By Sherwood Ross
If you're thinking about a useful holiday gift for a teenager, for $6.99 you can give the invaluable "Trans Fats: the Hidden Killer in Our Food,"(Pocket Books) by Judith Shaw, whose no-holds-barred introduction begins, "This is the story of a killer ingredient tucked into most of the food that you, your family, and most other Americans eat..."
This 175-page paperback is a critical read for teens because, Shaw writes, "Moving into adolescence with their own disposable dollars, children become the principal consumers of foods with hydrogenated vegetable oils, snacking away at the cellophane packages and fast foods that have become a thirty billion dollar American habit."
Indeed, USDA says TFA's are found in 40 percent of the food on grocery store shelves today. The good news, though, is that since last January 1st, the FDA ordered TFAs to be listed on food package labels, so at least you've got a sporting chance to avoid them.
What do TFA's do to you? As Jeffrey Aron, M.D., of the University of California, San Francisco, puts it in his foreward to Shaw's book, they cause people to "develop a state of inflammation that creates a cascade of metabolic horrors with results that can include insulin resistance, obesity, heart disease, autoimmune disease, and depression."
Indeed, 60,800,000 Americans didn't just develop some form of cardiovascular disease without a little help from the processed food industry --- and heart disease increasingly is seen among children.
If those figures don't unsettle you, Shaw points to long-term Harvard medical studies asserting "the risk of cardiovascular disease correlates to the consumption of TFAs: that the people who eat food with the most partially hydrogenated vegetable oils are those most likely to develop heart disease."
By eliminating partially hydrogenated vegetable oils from the American diet, at least 30,000 deaths from heart disease and an additional 100,000 deaths per year from related vascular disease might be prevented annually, writes Shaw, former long-time educational director of The Family Institute of Berkeley, in California.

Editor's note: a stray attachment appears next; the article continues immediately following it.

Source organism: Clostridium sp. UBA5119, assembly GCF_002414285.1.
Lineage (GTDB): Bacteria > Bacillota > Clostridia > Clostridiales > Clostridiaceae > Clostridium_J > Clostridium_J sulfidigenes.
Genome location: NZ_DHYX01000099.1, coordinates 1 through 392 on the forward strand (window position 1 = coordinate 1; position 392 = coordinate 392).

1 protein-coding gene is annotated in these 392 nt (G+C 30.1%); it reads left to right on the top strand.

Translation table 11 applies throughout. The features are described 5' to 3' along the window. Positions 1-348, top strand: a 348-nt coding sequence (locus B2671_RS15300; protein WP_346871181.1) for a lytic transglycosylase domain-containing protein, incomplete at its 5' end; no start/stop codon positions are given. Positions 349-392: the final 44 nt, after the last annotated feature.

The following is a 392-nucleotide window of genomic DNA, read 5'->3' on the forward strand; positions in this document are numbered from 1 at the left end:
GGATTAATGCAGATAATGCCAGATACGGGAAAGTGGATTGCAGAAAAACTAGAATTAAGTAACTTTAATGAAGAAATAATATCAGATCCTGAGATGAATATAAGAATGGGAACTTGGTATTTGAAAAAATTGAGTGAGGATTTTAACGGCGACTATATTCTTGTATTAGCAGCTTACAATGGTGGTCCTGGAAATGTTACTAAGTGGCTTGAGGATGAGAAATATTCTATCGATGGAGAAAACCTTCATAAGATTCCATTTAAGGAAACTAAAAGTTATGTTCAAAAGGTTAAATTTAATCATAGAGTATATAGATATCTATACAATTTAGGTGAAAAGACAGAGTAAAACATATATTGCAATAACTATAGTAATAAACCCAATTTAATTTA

What foods contain TFAs? They are ubiquitous as manufacturers stuff them into products to extend shelf life. Shaw warns: "Any package that lists partially hydrogenated vegetable oil (or soybean, canola, coconut, palm or safflower oil) in its ingredients contains TFAs."
TFAs may be doubly camouflaged on some packages as "shortening," "vegetable shortening," or "hardened vegetable oil." Any baked good of packaged food with margarine in it or one that suggests the use of stick margarine to prepare it is, or becomes, full of TFAs, the author writes.
Among the "Worst Offender Foods" Shaw finds are:
# Baked goods such as cakes, cookies, breads, donuts, frosting mixes, muffins, pastries, pies and ready-to-bake pizza crusts. If you're thinking of snacking on fast foods, watch out for flour and fried tortillas, French fries, donuts, brownies, and chicken nuggets, as well as breakfast cakes such as cinnamon buns and Danish.
# Even "the baby and toddler food sold in boxes and jars may have them," Shaw writes. "Arrowroot Cookies from Gerber and Nabisco's Zwieback Toast and Animal Crackers have them... They're in a substantial number of the pastries at all 4,126 Starbucks across the nation."
# If you want to avoid TFAs, it's a good idea to pass up the frozen food supermarket display with its breaded foods like potato nuggets and fish sticks, burritos, frozen dinners, pizza, pot pies, pot stickers, and quiches.
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